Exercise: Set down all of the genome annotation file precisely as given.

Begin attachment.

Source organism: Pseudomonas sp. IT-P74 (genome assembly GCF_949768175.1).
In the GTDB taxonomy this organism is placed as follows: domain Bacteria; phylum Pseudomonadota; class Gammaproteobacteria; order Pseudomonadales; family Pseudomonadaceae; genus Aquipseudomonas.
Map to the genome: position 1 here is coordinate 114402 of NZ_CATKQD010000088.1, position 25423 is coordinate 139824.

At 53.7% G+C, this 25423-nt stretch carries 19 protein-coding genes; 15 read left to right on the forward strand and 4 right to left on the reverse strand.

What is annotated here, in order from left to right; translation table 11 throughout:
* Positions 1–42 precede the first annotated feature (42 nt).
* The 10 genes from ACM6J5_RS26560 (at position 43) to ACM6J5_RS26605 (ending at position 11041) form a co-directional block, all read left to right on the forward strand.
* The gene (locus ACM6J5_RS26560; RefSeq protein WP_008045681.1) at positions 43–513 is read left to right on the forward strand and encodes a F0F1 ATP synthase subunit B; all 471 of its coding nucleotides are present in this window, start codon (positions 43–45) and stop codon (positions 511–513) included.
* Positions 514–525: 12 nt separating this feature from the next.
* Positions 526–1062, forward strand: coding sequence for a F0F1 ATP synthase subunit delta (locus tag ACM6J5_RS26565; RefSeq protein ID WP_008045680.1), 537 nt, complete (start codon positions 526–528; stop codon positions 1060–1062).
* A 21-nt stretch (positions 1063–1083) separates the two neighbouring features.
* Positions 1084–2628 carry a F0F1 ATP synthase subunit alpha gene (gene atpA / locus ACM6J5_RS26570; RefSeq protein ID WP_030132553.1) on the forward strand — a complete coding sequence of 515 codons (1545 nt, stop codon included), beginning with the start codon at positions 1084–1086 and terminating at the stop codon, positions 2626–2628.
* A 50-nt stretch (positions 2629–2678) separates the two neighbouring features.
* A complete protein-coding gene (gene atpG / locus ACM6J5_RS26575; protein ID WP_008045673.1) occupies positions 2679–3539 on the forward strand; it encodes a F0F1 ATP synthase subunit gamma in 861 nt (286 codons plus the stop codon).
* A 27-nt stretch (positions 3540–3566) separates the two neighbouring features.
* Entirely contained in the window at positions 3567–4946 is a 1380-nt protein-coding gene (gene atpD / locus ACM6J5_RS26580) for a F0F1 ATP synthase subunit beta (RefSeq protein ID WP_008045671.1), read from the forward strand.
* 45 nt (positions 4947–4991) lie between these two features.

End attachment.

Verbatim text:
Source organism: Pseudomonas sp. IT-P74 (genome assembly GCF_949768175.1).
In the GTDB taxonomy this organism is placed as follows: domain Bacteria; phylum Pseudomonadota; class Gammaproteobacteria; order Pseudomonadales; family Pseudomonadaceae; genus Aquipseudomonas.
Map to the genome: position 1 here is coordinate 114402 of NZ_CATKQD010000088.1, position 25423 is coordinate 139824.

At 53.7% G+C, this 25423-nt stretch carries 19 protein-coding genes; 15 read left to right on the forward strand and 4 right to left on the reverse strand.

What is annotated here, in order from left to right; translation table 11 throughout:
* Positions 1–42 precede the first annotated feature (42 nt).
* The 10 genes from ACM6J5_RS26560 (at position 43) to ACM6J5_RS26605 (ending at position 11041) form a co-directional block, all read left to right on the forward strand.
* The gene (locus ACM6J5_RS26560; RefSeq protein WP_008045681.1) at positions 43–513 is read left to right on the forward strand and encodes a F0F1 ATP synthase subunit B; all 471 of its coding nucleotides are present in this window, start codon (positions 43–45) and stop codon (positions 511–513) included.
* Positions 514–525: 12 nt separating this feature from the next.
* Positions 526–1062, forward strand: coding sequence for a F0F1 ATP synthase subunit delta (locus tag ACM6J5_RS26565; RefSeq protein ID WP_008045680.1), 537 nt, complete (start codon positions 526–528; stop codon positions 1060–1062).
* A 21-nt stretch (positions 1063–1083) separates the two neighbouring features.
* Positions 1084–2628 carry a F0F1 ATP synthase subunit alpha gene (gene atpA / locus ACM6J5_RS26570; RefSeq protein ID WP_030132553.1) on the forward strand — a complete coding sequence of 515 codons (1545 nt, stop codon included), beginning with the start codon at positions 1084–1086 and terminating at the stop codon, positions 2626–2628.
* A 50-nt stretch (positions 2629–2678) separates the two neighbouring features.
* A complete protein-coding gene (gene atpG / locus ACM6J5_RS26575; protein ID WP_008045673.1) occupies positions 2679–3539 on the forward strand; it encodes a F0F1 ATP synthase subunit gamma in 861 nt (286 codons plus the stop codon).
* A 27-nt stretch (positions 3540–3566) separates the two neighbouring features.
* Entirely contained in the window at positions 3567–4946 is a 1380-nt protein-coding gene (gene atpD / locus ACM6J5_RS26580) for a F0F1 ATP synthase subunit beta (RefSeq protein ID WP_008045671.1), read from the forward strand.
* 45 nt (positions 4947–4991) lie between these two features.